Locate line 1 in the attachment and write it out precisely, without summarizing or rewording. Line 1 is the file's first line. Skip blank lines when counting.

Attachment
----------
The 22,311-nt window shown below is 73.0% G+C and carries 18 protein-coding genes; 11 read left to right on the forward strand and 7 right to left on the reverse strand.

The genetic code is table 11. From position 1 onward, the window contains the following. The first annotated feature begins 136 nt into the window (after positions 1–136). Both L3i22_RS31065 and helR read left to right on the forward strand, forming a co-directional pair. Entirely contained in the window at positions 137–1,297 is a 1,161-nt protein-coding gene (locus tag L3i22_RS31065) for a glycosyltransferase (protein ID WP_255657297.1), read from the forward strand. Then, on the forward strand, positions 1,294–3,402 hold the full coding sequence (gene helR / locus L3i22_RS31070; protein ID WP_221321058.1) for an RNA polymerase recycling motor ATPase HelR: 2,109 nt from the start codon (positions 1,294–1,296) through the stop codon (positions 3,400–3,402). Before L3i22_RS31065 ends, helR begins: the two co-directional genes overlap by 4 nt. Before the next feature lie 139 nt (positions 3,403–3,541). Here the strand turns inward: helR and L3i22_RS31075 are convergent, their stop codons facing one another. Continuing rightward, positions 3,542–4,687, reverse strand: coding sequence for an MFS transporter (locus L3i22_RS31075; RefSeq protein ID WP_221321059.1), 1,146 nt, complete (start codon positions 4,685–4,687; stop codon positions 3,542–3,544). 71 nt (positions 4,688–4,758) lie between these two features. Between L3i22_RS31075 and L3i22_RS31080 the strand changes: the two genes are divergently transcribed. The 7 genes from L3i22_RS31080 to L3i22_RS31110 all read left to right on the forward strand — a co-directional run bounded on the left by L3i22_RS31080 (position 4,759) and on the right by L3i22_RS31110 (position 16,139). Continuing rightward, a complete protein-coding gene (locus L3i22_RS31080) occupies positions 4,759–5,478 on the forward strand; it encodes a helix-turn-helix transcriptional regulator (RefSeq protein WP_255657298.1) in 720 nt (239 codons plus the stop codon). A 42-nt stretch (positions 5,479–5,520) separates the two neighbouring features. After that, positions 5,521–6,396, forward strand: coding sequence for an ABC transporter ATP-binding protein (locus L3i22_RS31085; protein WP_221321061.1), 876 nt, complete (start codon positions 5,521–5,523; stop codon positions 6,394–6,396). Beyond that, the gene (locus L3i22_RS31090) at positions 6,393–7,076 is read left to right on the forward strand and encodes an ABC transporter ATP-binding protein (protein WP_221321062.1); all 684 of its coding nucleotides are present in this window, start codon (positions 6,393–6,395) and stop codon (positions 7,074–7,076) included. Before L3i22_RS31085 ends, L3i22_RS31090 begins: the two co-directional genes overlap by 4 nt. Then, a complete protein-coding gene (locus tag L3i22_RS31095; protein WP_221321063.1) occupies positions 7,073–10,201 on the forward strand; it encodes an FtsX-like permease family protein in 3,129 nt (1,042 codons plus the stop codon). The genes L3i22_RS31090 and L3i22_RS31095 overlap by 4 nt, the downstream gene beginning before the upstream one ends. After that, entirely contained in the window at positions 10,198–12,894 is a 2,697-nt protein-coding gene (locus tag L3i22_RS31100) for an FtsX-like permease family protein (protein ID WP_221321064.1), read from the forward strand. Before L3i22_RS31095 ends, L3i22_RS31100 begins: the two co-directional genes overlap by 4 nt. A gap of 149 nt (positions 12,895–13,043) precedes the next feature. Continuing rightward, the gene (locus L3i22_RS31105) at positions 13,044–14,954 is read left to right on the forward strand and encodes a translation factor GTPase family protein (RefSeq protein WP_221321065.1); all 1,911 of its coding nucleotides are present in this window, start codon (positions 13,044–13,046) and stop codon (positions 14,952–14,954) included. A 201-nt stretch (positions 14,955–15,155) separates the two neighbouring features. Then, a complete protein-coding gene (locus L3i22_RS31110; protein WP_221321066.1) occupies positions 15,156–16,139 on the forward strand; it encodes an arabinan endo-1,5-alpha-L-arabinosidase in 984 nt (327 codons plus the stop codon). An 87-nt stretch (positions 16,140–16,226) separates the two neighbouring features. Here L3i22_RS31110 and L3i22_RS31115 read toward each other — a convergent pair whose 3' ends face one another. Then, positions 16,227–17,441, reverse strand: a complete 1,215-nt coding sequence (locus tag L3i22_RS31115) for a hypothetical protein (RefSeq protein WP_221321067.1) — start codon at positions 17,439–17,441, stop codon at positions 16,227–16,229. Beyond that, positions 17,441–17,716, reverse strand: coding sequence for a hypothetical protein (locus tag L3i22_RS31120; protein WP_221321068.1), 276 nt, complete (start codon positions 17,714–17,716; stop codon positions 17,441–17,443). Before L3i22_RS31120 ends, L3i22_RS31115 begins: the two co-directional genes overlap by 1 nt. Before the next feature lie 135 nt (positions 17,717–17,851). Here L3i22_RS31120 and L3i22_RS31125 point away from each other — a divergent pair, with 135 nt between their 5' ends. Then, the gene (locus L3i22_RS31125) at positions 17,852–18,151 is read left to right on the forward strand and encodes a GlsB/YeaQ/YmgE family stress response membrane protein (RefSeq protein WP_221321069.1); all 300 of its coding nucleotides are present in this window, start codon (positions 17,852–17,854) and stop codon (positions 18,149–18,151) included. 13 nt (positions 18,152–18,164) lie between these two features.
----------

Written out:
The 22,311-nt window shown below is 73.0% G+C and carries 18 protein-coding genes; 11 read left to right on the forward strand and 7 right to left on the reverse strand.